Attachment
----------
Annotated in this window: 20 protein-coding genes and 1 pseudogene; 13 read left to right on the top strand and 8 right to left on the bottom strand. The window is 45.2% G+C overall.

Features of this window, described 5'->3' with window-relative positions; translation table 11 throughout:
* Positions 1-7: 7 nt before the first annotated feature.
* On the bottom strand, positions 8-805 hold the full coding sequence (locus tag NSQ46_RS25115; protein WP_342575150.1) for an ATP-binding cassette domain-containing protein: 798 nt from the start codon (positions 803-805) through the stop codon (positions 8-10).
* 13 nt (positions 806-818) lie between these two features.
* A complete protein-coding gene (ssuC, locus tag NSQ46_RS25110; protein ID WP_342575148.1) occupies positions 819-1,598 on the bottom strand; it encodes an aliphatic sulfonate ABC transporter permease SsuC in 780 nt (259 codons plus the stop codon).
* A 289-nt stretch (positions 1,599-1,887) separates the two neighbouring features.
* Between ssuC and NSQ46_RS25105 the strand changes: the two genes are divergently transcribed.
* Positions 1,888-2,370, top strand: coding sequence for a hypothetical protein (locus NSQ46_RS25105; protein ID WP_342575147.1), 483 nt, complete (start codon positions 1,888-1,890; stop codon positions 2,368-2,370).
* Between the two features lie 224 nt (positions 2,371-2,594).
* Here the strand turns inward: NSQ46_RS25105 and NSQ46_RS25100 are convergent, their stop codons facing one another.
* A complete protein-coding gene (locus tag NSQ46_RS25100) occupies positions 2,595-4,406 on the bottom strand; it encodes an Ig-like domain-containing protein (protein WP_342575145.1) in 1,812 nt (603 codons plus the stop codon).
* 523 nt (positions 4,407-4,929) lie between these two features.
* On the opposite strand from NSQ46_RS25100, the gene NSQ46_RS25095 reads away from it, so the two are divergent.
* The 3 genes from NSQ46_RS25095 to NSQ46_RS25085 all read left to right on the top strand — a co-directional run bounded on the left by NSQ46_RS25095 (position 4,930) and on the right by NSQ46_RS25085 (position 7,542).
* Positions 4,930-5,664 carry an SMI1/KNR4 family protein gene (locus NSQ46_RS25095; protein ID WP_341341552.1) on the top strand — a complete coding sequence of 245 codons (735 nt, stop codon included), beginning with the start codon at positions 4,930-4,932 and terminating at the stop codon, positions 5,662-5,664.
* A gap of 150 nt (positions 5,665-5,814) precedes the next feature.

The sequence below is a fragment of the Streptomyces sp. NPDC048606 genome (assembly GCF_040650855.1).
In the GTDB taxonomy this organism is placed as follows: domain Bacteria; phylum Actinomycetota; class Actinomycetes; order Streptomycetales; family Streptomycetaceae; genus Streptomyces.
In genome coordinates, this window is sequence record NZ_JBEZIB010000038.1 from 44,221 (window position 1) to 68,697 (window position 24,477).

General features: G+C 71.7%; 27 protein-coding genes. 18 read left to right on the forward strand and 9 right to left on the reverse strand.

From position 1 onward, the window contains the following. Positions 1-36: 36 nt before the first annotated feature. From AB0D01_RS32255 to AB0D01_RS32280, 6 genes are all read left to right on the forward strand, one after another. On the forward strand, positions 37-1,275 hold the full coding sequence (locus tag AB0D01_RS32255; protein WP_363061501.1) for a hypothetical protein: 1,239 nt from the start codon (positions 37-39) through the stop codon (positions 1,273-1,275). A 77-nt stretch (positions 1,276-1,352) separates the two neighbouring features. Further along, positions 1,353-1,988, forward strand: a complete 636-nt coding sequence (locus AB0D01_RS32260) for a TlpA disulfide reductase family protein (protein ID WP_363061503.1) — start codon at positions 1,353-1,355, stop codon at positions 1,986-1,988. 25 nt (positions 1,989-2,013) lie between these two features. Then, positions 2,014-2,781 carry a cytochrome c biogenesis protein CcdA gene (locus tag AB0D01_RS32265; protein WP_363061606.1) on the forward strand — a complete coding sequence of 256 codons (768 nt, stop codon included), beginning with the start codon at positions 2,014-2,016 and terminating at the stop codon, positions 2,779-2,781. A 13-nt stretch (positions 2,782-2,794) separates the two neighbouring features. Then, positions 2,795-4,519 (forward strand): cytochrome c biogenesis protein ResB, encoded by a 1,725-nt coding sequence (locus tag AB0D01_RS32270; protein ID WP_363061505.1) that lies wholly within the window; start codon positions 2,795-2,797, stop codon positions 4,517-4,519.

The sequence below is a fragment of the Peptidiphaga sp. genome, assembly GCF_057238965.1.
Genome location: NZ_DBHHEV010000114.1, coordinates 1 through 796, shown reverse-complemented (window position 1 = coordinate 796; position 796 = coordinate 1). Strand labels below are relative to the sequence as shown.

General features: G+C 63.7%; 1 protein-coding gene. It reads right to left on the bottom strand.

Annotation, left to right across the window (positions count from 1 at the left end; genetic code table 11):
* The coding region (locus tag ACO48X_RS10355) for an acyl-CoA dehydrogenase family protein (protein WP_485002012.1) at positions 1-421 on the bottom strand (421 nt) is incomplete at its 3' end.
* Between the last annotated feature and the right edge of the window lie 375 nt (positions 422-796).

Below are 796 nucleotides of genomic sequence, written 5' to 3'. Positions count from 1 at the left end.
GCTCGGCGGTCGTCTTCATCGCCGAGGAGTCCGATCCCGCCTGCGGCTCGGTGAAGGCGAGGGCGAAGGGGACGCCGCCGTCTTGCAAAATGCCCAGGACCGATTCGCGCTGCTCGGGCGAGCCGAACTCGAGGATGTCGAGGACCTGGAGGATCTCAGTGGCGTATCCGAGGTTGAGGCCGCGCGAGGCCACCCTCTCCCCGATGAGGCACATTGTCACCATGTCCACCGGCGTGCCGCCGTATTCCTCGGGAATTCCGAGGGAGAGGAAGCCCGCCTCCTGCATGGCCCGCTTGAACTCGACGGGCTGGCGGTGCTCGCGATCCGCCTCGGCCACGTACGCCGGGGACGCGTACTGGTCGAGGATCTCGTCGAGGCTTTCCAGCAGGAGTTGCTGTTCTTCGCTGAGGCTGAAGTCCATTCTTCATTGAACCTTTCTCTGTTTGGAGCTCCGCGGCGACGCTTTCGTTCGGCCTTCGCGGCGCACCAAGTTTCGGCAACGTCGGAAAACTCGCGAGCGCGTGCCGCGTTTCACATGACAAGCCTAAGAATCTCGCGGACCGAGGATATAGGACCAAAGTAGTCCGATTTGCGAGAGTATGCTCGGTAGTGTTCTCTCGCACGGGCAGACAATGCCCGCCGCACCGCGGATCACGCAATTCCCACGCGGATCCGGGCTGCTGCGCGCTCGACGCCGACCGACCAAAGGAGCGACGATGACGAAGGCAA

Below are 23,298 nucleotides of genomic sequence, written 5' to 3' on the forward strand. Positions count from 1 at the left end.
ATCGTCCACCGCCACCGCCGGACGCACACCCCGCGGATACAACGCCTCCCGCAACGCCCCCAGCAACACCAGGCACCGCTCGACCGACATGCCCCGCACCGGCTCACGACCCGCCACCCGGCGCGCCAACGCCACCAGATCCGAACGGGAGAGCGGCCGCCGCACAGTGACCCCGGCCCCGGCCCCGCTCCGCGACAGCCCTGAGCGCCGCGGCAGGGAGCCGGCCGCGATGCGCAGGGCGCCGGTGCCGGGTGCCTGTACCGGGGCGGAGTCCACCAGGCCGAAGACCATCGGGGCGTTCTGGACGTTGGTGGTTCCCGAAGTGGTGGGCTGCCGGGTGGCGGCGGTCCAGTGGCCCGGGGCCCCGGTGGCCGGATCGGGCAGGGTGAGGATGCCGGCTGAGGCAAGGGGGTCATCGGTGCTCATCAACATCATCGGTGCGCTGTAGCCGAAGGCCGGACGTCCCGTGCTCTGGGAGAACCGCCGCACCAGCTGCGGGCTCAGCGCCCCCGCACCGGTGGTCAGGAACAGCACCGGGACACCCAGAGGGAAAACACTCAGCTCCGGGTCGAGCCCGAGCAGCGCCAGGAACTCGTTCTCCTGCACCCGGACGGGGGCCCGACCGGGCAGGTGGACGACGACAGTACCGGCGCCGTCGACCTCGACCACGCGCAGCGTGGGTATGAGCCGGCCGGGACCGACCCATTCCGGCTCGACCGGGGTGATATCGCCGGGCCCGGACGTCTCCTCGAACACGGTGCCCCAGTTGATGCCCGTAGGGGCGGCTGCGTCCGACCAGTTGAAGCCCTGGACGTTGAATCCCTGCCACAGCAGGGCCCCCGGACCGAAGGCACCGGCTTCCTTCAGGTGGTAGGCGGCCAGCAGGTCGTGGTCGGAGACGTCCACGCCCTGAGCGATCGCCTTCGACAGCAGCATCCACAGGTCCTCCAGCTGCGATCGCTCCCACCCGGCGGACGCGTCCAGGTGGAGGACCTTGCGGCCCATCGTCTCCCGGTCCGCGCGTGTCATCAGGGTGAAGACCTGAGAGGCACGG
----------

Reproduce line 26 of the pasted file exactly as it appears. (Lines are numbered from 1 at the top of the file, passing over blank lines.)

Annotation, left to right across the window (positions count from 1 at the left end; genetic code table 11):